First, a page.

Sophie wasn't hungry and she didn't feel like going over the papers she'd brought home from work. A cup of chamomile tea and early bed. She turned on the radio in the kitchen and started to boil some water. The station was playing holiday music. Randy had insisted that “Jingle Bells” had been written in Savannah. Sophie had laughed at what was obviously one of his tall tales. The idea of enough snow for a one-horse sleigh down here was ludicrous.

She'd ask her new friend Francis about it. “Francis Whelan III” his card read, all in an elegant font. She wanted to know more about Sherman's Christmas gift to Lincoln plus any special Savannah Christmas customs. If she asked Patty Sue, Sophie would surely end up committing another extreme faux pas. She could hear the woman now: “Oh yes, a new bride has to leave sprigs of gold-sprayed magnolia leaves on everyone's doorstep with her calling card.”

The kettle whistled. Sophie poured it over the infuser and
took her tea into the living room. Maybe she'd get a tree before Will came back and decorate it as a surprise. There was a perfect spot for it in front of the tall windows overlooking the square. She'd better check with Gloria to make sure it would be all right. It would be wonderful to be in their own house. Maybe Will would look at some listings with her this weekend. Some listings that were her choice.

She'd left the radio on. Dan Fogelberg's “Same Old Lang Syne” was playing and Sophie felt a lump in her throat. If the next tune was Judy Garland singing “Have Yourself a Merry Little Christmas,” she'd be undone completely. She took a gulp of the tea, but it wasn't producing any comfort.

What would this Christmas be like? Last year she'd been in London with Ian and it was the before phase—before she'd found him in bed with another woman as he'd nastily planned. But that Merrie Olde English Christmas! She had never been happier—or so she thought. Now she was living an authentic happily-ever-after with Will. Wasn't she?

She sipped more tea and tried to think what was making her so blue. Yes, the encounter in the park and note had been upsetting—no, make that frightening—but the worst part of the day had been all Laura's references to Will. What he liked, their shared past, and especially his bank account. When Sophie had met Will last summer, he'd truly been a mystery man, but that had all been cleared up—or had it? How well did she know the man she had married? The man she loved?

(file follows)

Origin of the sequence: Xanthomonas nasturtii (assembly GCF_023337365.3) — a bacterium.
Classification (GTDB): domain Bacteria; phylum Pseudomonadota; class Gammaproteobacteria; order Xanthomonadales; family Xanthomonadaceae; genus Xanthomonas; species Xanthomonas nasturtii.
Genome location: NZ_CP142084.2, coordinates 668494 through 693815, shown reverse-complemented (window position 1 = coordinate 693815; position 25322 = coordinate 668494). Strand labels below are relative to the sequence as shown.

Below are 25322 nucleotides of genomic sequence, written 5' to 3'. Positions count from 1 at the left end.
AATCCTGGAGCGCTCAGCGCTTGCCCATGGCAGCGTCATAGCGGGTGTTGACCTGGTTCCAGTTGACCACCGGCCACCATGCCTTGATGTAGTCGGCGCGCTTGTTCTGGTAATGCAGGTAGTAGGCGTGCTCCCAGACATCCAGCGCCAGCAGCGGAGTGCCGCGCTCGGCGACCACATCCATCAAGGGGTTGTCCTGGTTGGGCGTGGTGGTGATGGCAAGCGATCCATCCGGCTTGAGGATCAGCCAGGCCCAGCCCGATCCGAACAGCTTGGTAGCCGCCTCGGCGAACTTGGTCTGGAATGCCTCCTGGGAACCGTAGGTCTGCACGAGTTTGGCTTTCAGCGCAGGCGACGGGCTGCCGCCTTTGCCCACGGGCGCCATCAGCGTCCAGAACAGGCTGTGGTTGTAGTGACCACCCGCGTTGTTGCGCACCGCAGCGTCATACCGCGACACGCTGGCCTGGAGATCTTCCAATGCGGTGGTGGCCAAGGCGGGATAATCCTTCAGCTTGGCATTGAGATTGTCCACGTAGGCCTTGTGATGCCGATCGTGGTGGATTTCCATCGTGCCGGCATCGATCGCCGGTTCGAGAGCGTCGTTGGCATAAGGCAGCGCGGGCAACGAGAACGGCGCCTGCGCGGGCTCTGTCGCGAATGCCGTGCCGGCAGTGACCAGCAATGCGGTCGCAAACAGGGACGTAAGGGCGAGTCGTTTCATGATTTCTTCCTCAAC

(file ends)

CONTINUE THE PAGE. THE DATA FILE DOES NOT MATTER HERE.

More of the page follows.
They had not been able to spend that much time together since the wedding. He'd had to leave Maine before she did, and then she'd stayed in Connecticut to plan the wedding. Since the honeymoon, she could easily count the number of days they'd been together on both hands. And when they were together, other people, especially Will's family, so often surrounded them.

Her mug was empty. Sophie was feeling a little empty, too. Bing Crosby was crooning “I'll Be Home for Christmas.” Damn
it! Sophie thought. Why shouldn't she and Will go to Connecticut for Christmas? A White Christmas! A Christmas without grits.

It wasn't late. She'd call her mother and let her know. Babs went all out decorating the house for the holidays and threw a number of parties. It would be fun. Will had never seen New York City at Christmas. They could go skating, have hot toddies at The St. Regis's King Cole Bar, look in all the department store windows, catch the show at Radio City Music Hall. Surely he could get away for a few days. Her mood lifted as suddenly as an untethered hot air balloon.

Babs always let the phone ring at least four or five times to give the accurate indication that she was a busy lady and send a message that the caller better have a very good reason for getting in touch. At last she answered.

“Harrington residence.”

“It's me, Mother, or rather ‘I,' so you don't have to pretend to be the housekeeper.”

“I'm not pretending. I've given Mrs. Bishop three weeks off to go see her son and his family who have moved to Canada. One of those places in the middle. Saskatchewan? Manitoba? They were living in Passaic, New Jersey, and apparently wanted a major change. I would have thought someplace closer would have sufficed. Ohio? Kansas?”

Mrs. Bishop had been with her mother for a few years, and Sophie wondered how Babs was going to manage the holiday season without the woman, who was known for her baking. Good thing Sophie would be on hand to help. Although Babs also used caterers. Which reminded her, she should ask Faith for some special holiday recipes.

“Good news—at least I assume it will be good news—”

Babs cut her off. “Well, I must say this is fast work. It's not that I don't want to be a grandmother—note to self, ‘Get key ring with “World's Youngest Grandmother” engraved on it'—but, Sophie,
darling, I would have thought you'd have waited until you had a house and, more important, spent more time with Will. You haven't known each other long.”